On 2 October the Ambassador, Phil Batson, participated in the launch of an EBRD funded project to support Alternative Dispute Resolution methods (e.g. commercial mediation and arbitration) in Moldova. The project is being run by a British not-for-profit organisation – the Centre for Effective Dispute Resolution (CEDR).
CEDR have provided Mediator Skills Training for 18 professionals to become court mediators and are working with two designated courts to introduce pilot mediation schemes. This work includes seminars with judges and court staff to explain about the project, how the mediation pilot would work within their courts and to also introduce the newly CEDR Accredited mediators to their specific courts. CEDR are also arranging seminars for lawyers and business people in the Balti and Chisinau through the Law Society and Chambers of Commerce to increase the visibility and success of the project.
At the launch the Ambassador said:
“This project goes to the heart of one of the problems facing the Government of Moldova in the 21st century – reforming the justice sector. But it’s a problem that, if solved, could help to break a circle of failure where, in order to develop, a country needs to create employment, but can’t do so because it can’t attract investment and it can’t do that without a reliable, modern justice sector. Developing ADR mechanisms could provide Moldova with a win-win situation:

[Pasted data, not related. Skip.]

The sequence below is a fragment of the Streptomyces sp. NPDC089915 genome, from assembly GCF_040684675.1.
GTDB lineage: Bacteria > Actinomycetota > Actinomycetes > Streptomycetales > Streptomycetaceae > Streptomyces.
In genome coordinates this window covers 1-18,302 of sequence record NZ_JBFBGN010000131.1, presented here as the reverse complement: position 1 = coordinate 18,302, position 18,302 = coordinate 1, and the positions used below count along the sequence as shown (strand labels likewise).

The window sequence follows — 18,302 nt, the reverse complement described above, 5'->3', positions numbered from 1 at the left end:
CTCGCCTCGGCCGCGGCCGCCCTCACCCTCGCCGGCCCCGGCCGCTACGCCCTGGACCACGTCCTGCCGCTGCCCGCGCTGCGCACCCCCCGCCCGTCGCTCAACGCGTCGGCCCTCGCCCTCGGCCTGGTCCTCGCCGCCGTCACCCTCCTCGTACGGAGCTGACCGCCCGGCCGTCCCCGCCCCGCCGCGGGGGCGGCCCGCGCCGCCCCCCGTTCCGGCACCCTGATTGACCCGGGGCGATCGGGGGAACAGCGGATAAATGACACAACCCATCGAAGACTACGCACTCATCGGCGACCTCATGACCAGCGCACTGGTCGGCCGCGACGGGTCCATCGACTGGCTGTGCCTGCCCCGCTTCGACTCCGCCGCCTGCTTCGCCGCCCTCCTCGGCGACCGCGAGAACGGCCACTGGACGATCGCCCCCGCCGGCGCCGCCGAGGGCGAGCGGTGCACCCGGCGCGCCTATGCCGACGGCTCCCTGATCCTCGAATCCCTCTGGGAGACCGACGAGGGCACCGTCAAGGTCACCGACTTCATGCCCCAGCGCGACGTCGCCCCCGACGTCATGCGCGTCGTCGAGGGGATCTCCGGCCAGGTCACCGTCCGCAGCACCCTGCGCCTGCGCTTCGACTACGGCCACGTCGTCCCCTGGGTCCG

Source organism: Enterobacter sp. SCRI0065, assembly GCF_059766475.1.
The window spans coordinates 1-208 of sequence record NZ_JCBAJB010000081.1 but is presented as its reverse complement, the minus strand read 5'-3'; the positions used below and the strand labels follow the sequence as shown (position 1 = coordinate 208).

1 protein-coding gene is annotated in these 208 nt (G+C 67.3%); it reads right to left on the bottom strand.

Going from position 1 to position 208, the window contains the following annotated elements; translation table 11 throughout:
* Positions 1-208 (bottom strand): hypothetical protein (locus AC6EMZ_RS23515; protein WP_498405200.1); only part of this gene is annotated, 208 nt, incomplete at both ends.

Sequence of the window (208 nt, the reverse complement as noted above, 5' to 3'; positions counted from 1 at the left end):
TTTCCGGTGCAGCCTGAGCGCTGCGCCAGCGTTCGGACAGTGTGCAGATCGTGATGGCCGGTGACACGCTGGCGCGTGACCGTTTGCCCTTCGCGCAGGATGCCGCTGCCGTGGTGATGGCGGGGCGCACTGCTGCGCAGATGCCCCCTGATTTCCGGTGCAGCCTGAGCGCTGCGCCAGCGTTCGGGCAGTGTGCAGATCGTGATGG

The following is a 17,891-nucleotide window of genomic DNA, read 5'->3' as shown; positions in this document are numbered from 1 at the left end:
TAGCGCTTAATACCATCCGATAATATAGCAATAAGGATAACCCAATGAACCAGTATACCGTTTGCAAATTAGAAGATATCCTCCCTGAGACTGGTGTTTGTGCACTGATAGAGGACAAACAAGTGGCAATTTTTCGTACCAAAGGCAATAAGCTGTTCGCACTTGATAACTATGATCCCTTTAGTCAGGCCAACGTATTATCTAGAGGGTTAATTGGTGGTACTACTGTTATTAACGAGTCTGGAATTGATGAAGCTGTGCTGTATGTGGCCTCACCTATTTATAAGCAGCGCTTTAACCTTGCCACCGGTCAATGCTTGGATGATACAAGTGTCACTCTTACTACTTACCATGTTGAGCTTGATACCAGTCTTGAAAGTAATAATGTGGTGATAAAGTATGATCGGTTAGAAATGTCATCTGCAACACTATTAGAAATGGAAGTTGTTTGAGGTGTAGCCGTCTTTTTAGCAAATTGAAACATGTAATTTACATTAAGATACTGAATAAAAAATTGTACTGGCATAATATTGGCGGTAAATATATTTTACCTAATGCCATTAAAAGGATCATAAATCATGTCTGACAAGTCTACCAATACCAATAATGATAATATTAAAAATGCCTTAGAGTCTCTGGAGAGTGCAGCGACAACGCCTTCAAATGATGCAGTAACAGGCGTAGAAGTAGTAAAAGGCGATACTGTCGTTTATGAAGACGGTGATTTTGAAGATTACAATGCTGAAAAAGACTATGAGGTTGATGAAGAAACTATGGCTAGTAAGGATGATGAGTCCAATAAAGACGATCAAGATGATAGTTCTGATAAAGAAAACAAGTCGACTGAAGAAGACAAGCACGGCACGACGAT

· Quicker and cheaper resolution of disputes for the parties involved;
· Reduced burden on the courts which means that other cases can be resolved more quickly;
· the potential to make administrative savings for the Ministry;
and, rather importantly:
· increased access to justice.”
The project began in January 2013 and will run to at least mid-2014. The initiative complements the Moldovan Government’s own efforts to build and independent, transparent and professional justice system. And it supports the UK’s own foreign policy priority of strengthening the rules-based international system.